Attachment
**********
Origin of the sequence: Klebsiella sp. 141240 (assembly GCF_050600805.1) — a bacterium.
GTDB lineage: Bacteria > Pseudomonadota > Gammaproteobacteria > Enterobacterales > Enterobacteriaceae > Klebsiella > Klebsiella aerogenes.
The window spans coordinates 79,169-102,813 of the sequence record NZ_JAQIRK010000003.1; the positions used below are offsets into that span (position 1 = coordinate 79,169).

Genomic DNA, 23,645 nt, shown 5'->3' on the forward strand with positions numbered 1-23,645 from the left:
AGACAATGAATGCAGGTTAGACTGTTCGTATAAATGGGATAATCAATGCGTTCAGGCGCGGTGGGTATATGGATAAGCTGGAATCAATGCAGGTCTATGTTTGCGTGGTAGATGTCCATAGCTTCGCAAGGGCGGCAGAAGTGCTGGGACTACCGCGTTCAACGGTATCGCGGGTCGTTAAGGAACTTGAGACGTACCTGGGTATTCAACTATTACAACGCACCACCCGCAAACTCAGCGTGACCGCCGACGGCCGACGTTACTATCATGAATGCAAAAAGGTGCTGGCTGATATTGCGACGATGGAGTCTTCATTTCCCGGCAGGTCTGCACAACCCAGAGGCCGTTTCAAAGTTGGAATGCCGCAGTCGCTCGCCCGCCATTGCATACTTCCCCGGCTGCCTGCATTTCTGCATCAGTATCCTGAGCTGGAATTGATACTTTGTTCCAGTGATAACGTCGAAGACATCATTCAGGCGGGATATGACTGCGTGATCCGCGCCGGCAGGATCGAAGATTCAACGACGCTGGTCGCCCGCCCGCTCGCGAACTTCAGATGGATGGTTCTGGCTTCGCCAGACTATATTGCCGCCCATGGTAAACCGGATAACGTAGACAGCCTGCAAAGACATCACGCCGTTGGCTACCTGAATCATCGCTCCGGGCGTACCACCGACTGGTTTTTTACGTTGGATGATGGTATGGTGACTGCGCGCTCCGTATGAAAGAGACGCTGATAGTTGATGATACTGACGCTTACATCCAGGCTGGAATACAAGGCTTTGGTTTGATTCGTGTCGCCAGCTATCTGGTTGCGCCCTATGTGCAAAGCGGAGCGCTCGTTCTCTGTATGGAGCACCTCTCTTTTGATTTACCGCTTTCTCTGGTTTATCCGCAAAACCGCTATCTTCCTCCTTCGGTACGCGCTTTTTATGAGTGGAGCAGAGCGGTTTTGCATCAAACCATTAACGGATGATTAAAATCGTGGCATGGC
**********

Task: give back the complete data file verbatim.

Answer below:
Origin of the sequence: Klebsiella sp. 141240 (assembly GCF_050600805.1) — a bacterium.
GTDB lineage: Bacteria > Pseudomonadota > Gammaproteobacteria > Enterobacterales > Enterobacteriaceae > Klebsiella > Klebsiella aerogenes.
The window spans coordinates 79,169-102,813 of the sequence record NZ_JAQIRK010000003.1; the positions used below are offsets into that span (position 1 = coordinate 79,169).

Genomic DNA, 23,645 nt, shown 5'->3' on the forward strand with positions numbered 1-23,645 from the left:
AGACAATGAATGCAGGTTAGACTGTTCGTATAAATGGGATAATCAATGCGTTCAGGCGCGGTGGGTATATGGATAAGCTGGAATCAATGCAGGTCTATGTTTGCGTGGTAGATGTCCATAGCTTCGCAAGGGCGGCAGAAGTGCTGGGACTACCGCGTTCAACGGTATCGCGGGTCGTTAAGGAACTTGAGACGTACCTGGGTATTCAACTATTACAACGCACCACCCGCAAACTCAGCGTGACCGCCGACGGCCGACGTTACTATCATGAATGCAAAAAGGTGCTGGCTGATATTGCGACGATGGAGTCTTCATTTCCCGGCAGGTCTGCACAACCCAGAGGCCGTTTCAAAGTTGGAATGCCGCAGTCGCTCGCCCGCCATTGCATACTTCCCCGGCTGCCTGCATTTCTGCATCAGTATCCTGAGCTGGAATTGATACTTTGTTCCAGTGATAACGTCGAAGACATCATTCAGGCGGGATATGACTGCGTGATCCGCGCCGGCAGGATCGAAGATTCAACGACGCTGGTCGCCCGCCCGCTCGCGAACTTCAGATGGATGGTTCTGGCTTCGCCAGACTATATTGCCGCCCATGGTAAACCGGATAACGTAGACAGCCTGCAAAGACATCACGCCGTTGGCTACCTGAATCATCGCTCCGGGCGTACCACCGACTGGTTTTTTACGTTGGATGATGGTATGGTGACTGCGCGCTCCGTATGAAAGAGACGCTGATAGTTGATGATACTGACGCTTACATCCAGGCTGGAATACAAGGCTTTGGTTTGATTCGTGTCGCCAGCTATCTGGTTGCGCCCTATGTGCAAAGCGGAGCGCTCGTTCTCTGTATGGAGCACCTCTCTTTTGATTTACCGCTTTCTCTGGTTTATCCGCAAAACCGCTATCTTCCTCCTTCGGTACGCGCTTTTTATGAGTGGAGCAGAGCGGTTTTGCATCAAACCATTAACGGATGATTAAAATCGTGGCATGGC